Dr. John Ehrman was the source, and an appreciation of his role in modern mainframe computing was the object, when I interviewed him at SHARE in Atlanta in 2012. After discussing the mainframe context and his background, we began to seriously dig into the origins of High-Level Assembler (HLASM).
While working for IBM focused on Fortran, John attended a SHARE conference in San Francisco in the mid-1980s (either 1983 or 1987 according to the SHARE past events web page) when he got swept up in a series of fortunate events: “Well, at this particular conference—it had been a tradition . . . to invite various middle-level IBM executives to come and visit to give what I call the standard ‘IBM loves you’ talk.” John continued, describing how an IBM executive spoke for an hour and then had another hour set aside for dialogue, but halfway through, someone asked, “‘When is IBM going to do something to improve the Assembler?’ And she made the mistake of saying, ‘Oh, nobody uses the Assembler anymore.’” The remaining half hour amounted to an intense corrective experience for the unfortunate executive. “I happened to be walking out of the room behind her and she was saying to one of her staff, she says, ‘I had no idea. I had no idea.’ [Chuckles] And so that, again, that was part of the background of my fascination with Assembler-type topics.”
John continued, noting that, “around 1989, the guy who was doing the planning for the Assembler retired, [but] occasional customer requirements would still come in, and I took over answering those. In the process, I found [that in] IBM’s internal requirements database there were just hundreds and hundreds and hundreds of requirements against the Assembler. And so, I collected them together as best I could into a document and shopped it around to see if I could get a way to find funding for improving this. [I] finally ran across an executive manager who happened to be at the point of the year where he knew if he didn’t expend some funds in his budget, he would lose it next year. So, he said, ‘Here, take this and get started.’ At that [same] time, a group from Australia who had done a port of IBM’s [OS/VS] COBOL compiler to VSE, had completed that successfully, on time and under budget, so they got the job of working on Assembler H and converting it into what became High-Level Assembler.
“The work on the Assembler in Australia started around the beginning of 1990 and eventually the product came out in May of 1992 as High-Level Assembler.”
At this point, in 1992, John’s primary work focus became Assembler. Also, having been active in various SHARE language-oriented projects since 1967, he “became very, very active in the SHARE Assembler project.”
Now, as you may recall from a previous article in this series, John had worked at the Stanford Linear Accelerator Center (SLAC) before joining IBM, and his activities there continued to have a constructive influence on his growing contributions: “From 1992 on, my primary focus was the Assembler. It turns out that the Assembler is also very heavily involved in the formats of object files. As a customer service user when I was at SLAC, we had to deal with a lot of people who had problems with the Linkage editor and the loader because, in particular, both their control statements and their messages were a bit obscure. I’d always been interested in this interaction between source code, object code and program linking; so, one of the things we had done when I was at SLAC was to submit, I think, 23 requirements against the Linkage editor and loader. The very first thing that happened when I joined IBM, the guy who had been the IBM rep to that group says, ‘Here, answer these!’ [Chuckles] So, at the time, it turned out that because they were developing the new data storage technology—that went under the internal nickname of ‘Jupiter,’ which also included PDSEs and the new executable format called program objects—they needed to design a new object file format. I participated in that because I knew also the Assembler side that would have to generate this stuff.”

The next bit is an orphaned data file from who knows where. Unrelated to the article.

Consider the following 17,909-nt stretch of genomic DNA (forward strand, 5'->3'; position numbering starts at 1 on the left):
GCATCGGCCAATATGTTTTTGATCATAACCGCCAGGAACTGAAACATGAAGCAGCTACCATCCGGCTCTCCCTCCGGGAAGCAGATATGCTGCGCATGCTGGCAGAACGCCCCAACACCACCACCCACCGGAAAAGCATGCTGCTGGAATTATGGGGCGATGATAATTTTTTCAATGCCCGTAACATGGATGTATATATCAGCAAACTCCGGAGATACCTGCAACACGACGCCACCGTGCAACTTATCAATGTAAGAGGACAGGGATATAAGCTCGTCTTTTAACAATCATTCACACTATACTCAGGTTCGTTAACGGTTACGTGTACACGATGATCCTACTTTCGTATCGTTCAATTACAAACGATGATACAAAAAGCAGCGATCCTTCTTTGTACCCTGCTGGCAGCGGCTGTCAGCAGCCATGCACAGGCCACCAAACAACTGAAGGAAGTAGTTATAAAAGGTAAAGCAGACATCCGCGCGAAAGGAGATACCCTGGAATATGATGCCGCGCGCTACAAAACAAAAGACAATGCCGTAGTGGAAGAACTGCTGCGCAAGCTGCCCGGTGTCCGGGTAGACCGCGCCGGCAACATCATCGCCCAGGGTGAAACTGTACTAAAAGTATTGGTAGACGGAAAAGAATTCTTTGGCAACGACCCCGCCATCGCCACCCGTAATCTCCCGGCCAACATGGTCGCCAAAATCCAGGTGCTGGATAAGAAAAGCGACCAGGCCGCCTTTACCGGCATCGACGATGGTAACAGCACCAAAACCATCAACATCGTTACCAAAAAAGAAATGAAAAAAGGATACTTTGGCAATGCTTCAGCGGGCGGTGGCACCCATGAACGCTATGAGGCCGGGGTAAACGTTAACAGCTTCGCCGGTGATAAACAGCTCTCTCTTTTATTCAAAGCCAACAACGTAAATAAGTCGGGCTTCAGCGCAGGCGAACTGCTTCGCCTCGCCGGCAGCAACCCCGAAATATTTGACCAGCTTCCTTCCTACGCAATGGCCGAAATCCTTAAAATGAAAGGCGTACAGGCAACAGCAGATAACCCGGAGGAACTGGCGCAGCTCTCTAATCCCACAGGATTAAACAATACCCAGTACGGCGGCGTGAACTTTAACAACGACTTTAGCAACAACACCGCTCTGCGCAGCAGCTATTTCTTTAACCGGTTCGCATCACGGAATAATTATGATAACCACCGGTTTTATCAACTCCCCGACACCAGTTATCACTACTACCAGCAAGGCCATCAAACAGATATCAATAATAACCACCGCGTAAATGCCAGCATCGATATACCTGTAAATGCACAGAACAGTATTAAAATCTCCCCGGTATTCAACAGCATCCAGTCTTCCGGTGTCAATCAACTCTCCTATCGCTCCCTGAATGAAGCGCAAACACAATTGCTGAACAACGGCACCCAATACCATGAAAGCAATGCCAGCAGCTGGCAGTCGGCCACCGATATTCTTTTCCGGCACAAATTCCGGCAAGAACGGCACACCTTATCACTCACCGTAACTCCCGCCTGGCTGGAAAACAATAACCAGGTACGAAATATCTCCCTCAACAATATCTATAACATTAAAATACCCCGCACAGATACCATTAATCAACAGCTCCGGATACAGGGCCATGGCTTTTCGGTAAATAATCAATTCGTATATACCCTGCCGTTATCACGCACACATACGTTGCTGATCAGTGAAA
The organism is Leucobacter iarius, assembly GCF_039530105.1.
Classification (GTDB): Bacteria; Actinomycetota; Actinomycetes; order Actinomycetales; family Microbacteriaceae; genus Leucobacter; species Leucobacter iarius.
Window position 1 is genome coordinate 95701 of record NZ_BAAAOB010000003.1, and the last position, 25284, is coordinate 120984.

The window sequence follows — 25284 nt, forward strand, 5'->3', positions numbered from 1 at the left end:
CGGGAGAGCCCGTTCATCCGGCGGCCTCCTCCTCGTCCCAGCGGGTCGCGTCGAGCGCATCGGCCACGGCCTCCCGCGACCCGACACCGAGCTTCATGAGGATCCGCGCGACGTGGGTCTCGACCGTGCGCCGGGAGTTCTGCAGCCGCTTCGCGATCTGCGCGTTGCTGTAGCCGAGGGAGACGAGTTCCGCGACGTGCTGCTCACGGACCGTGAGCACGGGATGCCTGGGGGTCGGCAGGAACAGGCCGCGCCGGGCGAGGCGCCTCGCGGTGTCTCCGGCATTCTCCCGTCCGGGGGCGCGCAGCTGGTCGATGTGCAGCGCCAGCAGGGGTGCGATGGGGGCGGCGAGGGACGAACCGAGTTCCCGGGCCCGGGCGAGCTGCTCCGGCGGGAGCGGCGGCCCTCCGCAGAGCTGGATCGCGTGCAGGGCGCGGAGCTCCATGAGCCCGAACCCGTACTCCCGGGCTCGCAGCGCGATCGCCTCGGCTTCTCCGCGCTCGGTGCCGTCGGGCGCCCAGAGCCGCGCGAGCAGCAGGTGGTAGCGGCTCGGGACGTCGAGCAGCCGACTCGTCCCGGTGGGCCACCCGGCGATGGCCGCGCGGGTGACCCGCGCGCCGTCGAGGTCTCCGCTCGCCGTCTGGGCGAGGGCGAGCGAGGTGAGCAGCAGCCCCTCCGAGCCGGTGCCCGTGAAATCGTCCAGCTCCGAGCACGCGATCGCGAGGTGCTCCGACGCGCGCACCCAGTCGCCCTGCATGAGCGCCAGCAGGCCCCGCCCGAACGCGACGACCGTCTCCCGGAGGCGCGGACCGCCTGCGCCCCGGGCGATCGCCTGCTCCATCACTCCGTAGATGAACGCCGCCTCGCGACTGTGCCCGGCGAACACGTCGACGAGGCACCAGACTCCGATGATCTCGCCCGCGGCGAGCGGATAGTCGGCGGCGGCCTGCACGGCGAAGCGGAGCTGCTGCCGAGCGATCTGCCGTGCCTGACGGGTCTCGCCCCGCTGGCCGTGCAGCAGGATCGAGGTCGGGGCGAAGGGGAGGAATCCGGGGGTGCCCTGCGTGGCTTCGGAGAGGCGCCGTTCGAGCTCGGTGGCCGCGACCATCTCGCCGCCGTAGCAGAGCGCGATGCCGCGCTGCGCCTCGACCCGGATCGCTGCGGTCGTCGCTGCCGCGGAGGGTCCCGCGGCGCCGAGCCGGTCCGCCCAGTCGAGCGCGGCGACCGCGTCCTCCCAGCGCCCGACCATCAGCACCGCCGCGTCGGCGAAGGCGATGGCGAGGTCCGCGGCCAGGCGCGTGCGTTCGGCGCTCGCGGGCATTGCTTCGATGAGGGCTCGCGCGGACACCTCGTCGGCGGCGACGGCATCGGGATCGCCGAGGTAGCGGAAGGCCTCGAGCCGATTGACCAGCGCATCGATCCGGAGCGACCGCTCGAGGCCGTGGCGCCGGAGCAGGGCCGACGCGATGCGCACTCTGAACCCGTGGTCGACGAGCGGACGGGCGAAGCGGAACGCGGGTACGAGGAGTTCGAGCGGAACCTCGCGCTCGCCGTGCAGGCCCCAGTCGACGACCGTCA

So, the development of HLASM proceeded. “We also made quite a number of enhancements to the Assembler from its very first release. I’m a big fan of macros, so we made quite a large number of enhancements to the macro facility, as well as many more I’m going to call ‘usability enhancements.’ And, of course, we did pick up just about all the SLAC mods.
“Around 1997, when the nervousness about Y2K was on the horizon, most of the other products were well on their way to developing one or another technology for coping with it,” John continued, noting that management had therefore asked what would be done about Assembler. “That’s when we created what we called the High-Level Assembler toolkit feature, which, at the time, had only three components. Over time we’ve added three more. And so now that’s now an optional feature that runs on MVS, VM, and VSE. That’s one nice thing about the Assembler — that there had been multiple Assemblers on different platforms and we were able to converge them all into one high-level assembler product.”
Normally at this point, one might be tempted to say, “the rest is history.” In this case, however, I’d say that everything we’ve now shared is “his story,” as we continue to use and enjoy the excellent Assembler programming solutions that Dr. John Ehrman gave us as a true illustration of the real meaning of “legacy.”
Read other articles in the series here: